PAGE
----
What comes to mind when you hear the phrase “my home’s foundation is sinking”? Do you imagine it plunging into the ocean like a ship? Or do you imagine a sinkhole suddenly opening up and swallowing the house? In actuality, it’s a mix of the two.
Shifting soil and water are probable reasons, however, they will not produce abrupt dramatic changes in your home. We’ll help you understand the slow-developing yet impactful notion of a sinking foundation repair. We’ll go through the most prevalent reasons for sinking, as well as the warning signals and the best repair options.
What Causes A Foundation To Fail?
The earth beneath your foundation should have been compacted when it was first built. This implies it was flattened (tamped down) as much as possible to create a thick and even surface. Depending on the machinery utilized, compaction can be effective for as little as 3-4 inches or as much as 2 feet.
However, no matter how firmly the earth is compacted, there may still be some pockets of air within it. The weight of your home presses on the earth after it is completed and furnished. These tiny cracks in the ground move or collapse, causing your house to settle or sink.
The earth swells when water pours into the soil surrounding your foundation. If there is more water than the earth can take, it will migrate about and try to seep into other locations, such as your foundation. This water pressure is known as hydrostatic pressure, and it is one of the major causes of foundation fractures and leaks.
When water travels over your foundation, it can erode the soil surrounding it. Sometimes it completely erodes the earth beneath your home, and other times it may merely soften it. However, whether the soil is too soft to sustain the home or has been severely washed away, the end consequence is the same: it will not properly support the weight of the house.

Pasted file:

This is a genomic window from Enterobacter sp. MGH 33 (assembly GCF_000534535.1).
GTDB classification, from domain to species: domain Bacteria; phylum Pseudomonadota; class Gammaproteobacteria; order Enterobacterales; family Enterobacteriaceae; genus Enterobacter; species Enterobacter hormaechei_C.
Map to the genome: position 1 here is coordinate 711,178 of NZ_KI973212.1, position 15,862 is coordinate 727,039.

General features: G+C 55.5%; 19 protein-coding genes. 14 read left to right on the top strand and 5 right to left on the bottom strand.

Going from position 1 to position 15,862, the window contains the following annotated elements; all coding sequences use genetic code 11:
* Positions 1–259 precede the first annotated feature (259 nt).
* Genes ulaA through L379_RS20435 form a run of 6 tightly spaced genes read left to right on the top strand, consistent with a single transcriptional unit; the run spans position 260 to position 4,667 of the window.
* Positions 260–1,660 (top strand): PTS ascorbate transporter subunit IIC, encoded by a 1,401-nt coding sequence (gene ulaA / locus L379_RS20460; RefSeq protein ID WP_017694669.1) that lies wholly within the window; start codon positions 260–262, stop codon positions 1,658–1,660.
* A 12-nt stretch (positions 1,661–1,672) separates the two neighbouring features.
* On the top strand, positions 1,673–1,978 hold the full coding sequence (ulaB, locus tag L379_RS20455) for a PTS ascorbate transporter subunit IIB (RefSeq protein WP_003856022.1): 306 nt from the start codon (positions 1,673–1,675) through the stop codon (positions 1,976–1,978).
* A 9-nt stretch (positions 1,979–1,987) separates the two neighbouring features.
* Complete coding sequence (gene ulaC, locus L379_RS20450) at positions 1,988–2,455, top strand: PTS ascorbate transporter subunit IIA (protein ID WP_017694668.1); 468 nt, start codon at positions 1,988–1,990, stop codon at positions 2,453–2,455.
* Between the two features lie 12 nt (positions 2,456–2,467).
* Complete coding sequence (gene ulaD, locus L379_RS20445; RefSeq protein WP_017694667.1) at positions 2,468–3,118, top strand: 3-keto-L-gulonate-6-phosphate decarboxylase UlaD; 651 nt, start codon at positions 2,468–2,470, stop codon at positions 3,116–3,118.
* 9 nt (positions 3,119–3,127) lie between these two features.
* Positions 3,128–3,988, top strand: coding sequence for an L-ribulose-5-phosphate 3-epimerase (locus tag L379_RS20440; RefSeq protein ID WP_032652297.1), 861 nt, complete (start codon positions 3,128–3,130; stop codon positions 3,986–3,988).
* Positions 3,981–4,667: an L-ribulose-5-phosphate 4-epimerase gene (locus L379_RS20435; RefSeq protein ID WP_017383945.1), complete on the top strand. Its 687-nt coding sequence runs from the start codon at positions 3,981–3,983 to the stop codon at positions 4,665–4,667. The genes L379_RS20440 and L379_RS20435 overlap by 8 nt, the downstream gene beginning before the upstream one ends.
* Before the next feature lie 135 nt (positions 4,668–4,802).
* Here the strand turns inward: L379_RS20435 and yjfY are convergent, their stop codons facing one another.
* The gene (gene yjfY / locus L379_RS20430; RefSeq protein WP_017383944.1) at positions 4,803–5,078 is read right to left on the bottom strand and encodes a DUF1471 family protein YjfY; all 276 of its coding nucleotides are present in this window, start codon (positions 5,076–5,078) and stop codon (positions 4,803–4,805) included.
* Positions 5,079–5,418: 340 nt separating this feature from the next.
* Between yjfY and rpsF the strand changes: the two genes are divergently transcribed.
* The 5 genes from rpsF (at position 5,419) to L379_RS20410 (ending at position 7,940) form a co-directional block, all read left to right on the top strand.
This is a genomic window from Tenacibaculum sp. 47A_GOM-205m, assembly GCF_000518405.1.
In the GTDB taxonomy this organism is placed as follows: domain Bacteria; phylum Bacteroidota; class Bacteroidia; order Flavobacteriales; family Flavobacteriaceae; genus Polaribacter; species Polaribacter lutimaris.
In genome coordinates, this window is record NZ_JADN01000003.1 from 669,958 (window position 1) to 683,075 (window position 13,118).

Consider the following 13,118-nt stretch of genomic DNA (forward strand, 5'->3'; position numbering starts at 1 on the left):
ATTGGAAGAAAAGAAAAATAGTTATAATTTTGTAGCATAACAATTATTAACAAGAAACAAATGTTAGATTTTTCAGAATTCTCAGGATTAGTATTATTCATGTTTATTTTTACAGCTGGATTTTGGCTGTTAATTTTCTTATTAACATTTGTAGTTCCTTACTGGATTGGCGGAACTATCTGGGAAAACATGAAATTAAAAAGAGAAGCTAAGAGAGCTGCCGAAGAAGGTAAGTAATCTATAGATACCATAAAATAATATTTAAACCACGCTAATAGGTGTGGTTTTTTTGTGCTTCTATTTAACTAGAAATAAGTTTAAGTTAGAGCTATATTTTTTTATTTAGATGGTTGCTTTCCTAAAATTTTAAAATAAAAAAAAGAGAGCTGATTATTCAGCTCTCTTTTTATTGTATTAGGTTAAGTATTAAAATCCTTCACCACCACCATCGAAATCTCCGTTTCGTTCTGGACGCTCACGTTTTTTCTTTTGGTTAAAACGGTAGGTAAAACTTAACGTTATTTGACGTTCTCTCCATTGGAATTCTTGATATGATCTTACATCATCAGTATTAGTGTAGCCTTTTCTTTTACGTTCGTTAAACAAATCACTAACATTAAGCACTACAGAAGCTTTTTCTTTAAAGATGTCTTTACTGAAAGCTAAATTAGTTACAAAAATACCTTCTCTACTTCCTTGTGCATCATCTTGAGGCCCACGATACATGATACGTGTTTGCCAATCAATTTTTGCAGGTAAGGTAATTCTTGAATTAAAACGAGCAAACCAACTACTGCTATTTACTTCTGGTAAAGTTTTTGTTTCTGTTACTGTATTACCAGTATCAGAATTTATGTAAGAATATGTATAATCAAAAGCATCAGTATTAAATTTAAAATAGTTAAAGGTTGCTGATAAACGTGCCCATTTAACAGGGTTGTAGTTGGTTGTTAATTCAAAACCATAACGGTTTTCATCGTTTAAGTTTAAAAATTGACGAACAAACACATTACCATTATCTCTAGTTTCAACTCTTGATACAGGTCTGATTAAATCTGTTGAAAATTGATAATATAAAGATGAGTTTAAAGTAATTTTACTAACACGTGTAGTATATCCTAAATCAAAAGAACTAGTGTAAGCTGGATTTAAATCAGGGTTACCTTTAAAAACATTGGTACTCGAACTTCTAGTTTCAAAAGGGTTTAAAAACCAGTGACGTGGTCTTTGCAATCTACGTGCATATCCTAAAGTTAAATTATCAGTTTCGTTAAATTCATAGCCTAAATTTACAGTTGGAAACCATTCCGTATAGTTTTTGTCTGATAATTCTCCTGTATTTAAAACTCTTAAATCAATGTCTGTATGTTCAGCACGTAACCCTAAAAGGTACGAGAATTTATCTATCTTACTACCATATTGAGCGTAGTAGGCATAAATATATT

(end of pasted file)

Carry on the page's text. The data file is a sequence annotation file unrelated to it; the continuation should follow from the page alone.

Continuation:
Droughts, floods, and exceptionally low weather all pose challenges to the durability of your foundation. When moist soil freezes, frost heaves or adfreezing can occur. Both entail the formation of ice, which can cause damage to your foundation. When water freezes, it condenses into ice, which expands in the soil beneath your home, pushing the foundation up and out of position. When the ice melts, the absence of pressure causes the foundation to sink.
All of this melting ice and snow, along with spring showers, has the potential to cause flooding. Flooding is a significant source of damage, and we’ve already mentioned it as a probable cause of your sinking foundation.
Did you realize, though, that a drought may also cause foundation imbalances? When the earth surrounding your house dries out, it contracts. This can cause soil to be pulled away from the foundation and undermine it, causing it to shift deeper into the earth.
How Do You Fix A Draining Foundation?
Piers are one of the installation solutions used to remedy a sinking foundation. These are steel posts that are driven into the ground surrounding your property and fastened to it with a steel bracket. Piers hold your foundation in place, preventing it from sinking any lower. In other circumstances, the piers might actually raise your foundation, bringing it closer to its original location.
To complete these repairs, some contractors use push piers. Barrier Waterproofing Systems feels that helical piers are the greatest option for residential dwellings since they do not rely on the weight of the structure to achieve the required depth. Helical piers are supported by the torque (force) of the stable soil far below the surface, as measured by a pressure gauge.
How Helical Piers Operate
Screw piles are pushed into the earth until they reach the required weight capacity. They are placed at predetermined intervals to distribute the structure’s weight. Brackets are affixed at the base of the walls to transfer the weight to the pile when used for sinking foundation repair. They are typically put ten to thirty feet below ground level, but may be extended deeper if the needed torque is not met. They can support any weight up to 500 tons, or even a ten-story skyscraper!
For more information about how our team of professionals can help you with your foundation problems, visit Barrier Waterproofing Systems today and give us a call at (615) 257-1060 | (931) 536-1168.